Sharing Files with NFS

Sharing Files with NFS

Sharing files through NFS is simple and involves two basic steps:

  • On the Linux server, export one or more directories by listing them in the /etc/exports file and by running the exportfs command. In addition, you must run the NFS server by logging in as root and typing the command service nfs start.

  • On each client system, use the mount command to mount the directories the NFS server has exported.

The only problem in using NFS is that each client system must support it. Most PCs do not come with NFS. That means you have to buy NFS software separately if you want to share files by using NFS. However, it makes sense to use NFS if all systems on your LAN run Linux (or other variants of UNIX with built-in NFS support).


You should also note that NFS has security vulnerabilities. Therefore, you should not set up NFS on systems directly connected to the Internet.

The next subsections walk you through NFS setup, using an example of two Linux PCs on a LAN.

Exporting a File System with NFS

Start with the server system that exports-makes available to the client systems-the contents of a directory. On the server, you must run the NFS service and also designate one or more file systems that are to be exported-made available to the client systems.

To export a file system, you have to add an appropriate entry to the /etc/exports file. For example, suppose that you want to export the /home directory and you want to enable the host named LNBP75 to mount this file system for read and write operations. You can do this by adding the following entry to the /etc/exports file:

/home LNBP75(rw, sync)

If you want to give access to all hosts on a LAN such as, you could change this line to:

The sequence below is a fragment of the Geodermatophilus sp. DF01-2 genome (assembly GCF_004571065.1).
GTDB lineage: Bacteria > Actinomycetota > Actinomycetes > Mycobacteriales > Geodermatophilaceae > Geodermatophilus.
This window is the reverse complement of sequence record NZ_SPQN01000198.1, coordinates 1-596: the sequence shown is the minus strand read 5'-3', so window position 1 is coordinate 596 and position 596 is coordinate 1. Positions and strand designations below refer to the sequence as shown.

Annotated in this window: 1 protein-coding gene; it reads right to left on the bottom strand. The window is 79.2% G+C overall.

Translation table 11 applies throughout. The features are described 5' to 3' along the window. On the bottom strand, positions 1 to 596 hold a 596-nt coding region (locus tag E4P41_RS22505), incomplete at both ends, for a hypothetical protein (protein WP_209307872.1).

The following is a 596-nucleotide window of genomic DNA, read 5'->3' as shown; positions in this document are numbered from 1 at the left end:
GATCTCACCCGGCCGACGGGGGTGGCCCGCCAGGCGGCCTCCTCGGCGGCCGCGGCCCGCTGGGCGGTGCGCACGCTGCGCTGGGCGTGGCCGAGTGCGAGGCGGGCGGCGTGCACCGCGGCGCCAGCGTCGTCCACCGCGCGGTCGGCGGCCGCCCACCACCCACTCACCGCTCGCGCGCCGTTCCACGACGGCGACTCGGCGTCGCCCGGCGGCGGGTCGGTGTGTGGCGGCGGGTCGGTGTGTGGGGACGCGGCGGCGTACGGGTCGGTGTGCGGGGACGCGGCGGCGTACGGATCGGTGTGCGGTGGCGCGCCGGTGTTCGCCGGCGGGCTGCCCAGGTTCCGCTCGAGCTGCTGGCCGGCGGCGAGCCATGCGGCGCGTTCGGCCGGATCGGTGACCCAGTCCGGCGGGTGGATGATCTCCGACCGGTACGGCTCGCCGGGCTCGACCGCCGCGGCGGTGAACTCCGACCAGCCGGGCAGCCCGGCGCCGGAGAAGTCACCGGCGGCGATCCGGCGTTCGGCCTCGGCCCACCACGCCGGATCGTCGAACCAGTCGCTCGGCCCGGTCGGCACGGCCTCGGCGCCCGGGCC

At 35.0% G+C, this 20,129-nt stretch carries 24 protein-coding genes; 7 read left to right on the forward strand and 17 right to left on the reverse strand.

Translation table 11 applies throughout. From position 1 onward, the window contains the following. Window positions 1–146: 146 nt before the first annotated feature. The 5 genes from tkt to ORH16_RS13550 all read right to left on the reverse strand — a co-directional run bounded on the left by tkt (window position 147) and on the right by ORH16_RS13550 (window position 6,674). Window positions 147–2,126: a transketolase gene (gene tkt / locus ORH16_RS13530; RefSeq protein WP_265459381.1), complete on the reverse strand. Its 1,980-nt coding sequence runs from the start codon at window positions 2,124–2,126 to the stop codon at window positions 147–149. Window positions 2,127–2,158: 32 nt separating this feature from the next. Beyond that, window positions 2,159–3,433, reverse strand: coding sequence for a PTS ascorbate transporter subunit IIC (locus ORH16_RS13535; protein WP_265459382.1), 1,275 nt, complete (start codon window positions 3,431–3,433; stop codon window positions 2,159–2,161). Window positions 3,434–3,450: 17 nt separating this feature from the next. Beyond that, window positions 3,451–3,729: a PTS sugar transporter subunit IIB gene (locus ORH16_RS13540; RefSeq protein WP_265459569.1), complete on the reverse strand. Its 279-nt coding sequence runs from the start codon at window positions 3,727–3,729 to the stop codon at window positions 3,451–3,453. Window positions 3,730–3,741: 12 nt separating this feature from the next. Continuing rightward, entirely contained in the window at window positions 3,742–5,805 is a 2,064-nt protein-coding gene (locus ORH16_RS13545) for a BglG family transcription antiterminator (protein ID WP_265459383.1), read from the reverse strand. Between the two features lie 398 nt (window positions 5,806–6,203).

After adding the entry in the /etc/exports file, manually export the file system by typing the following command in a terminal window:

exportfs -a

This command exports all file systems defined in the /etc/exports file.

Now, you can start the NFS server processes. To do this, log in as root and type the following command in a terminal window:

service nfs start
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If you want the NFS server to start when the system boots, type the following command to turn it on:

chkconfig --level 35 nfs on

When the NFS service is up, the server side of NFS is ready. Now you can try to mount the exported file system from a client system and access the exported file system.

If you ever make any changes to the exported file systems listed in the /etc/exports file, remember to restart the NFS service. To do this, log in as root and type the following command in a terminal window:

service nfs restart

Mounting an NFS File System

To access an exported NFS file system on a client system, you have to mount that file system on a mount point. The mount point is nothing more than a local directory. For example, suppose that you want to access the /home directory exported from the server named LNBP200 at the local directory /mnt/lnbp200 on the client system. To do this, follow these steps:

  1. Log in as root, and create the directory with the command

    mkdir /mnt/lnbp200
  2. Type the following command to mount the directory from the remote system (LNBP200) on the local directory /mnt/lnbp200:

    mount lnbp200:/home /mnt/lnbp200

After these steps, you can view and access exported files from the local directory /mnt/lnbp200.

To confirm that the NFS file system is indeed mounted, log in as root on the client system and type mount in a terminal window. You should see a line similar to the following one about the NFS file system:

lnbp200:/home/public on /mnt/lnbp200 type nfs (rw,addr=

NFS supports two types of mount operations-hard and soft. By default a mount is hard, which means that if the NFS server does not respond, the client will keep trying to access the server indefinitely until the server responds. You can soft mount an NFS volume by adding the -o soft option to the mount command. For a soft mount, the client returns an error if the NFS server fails to respond.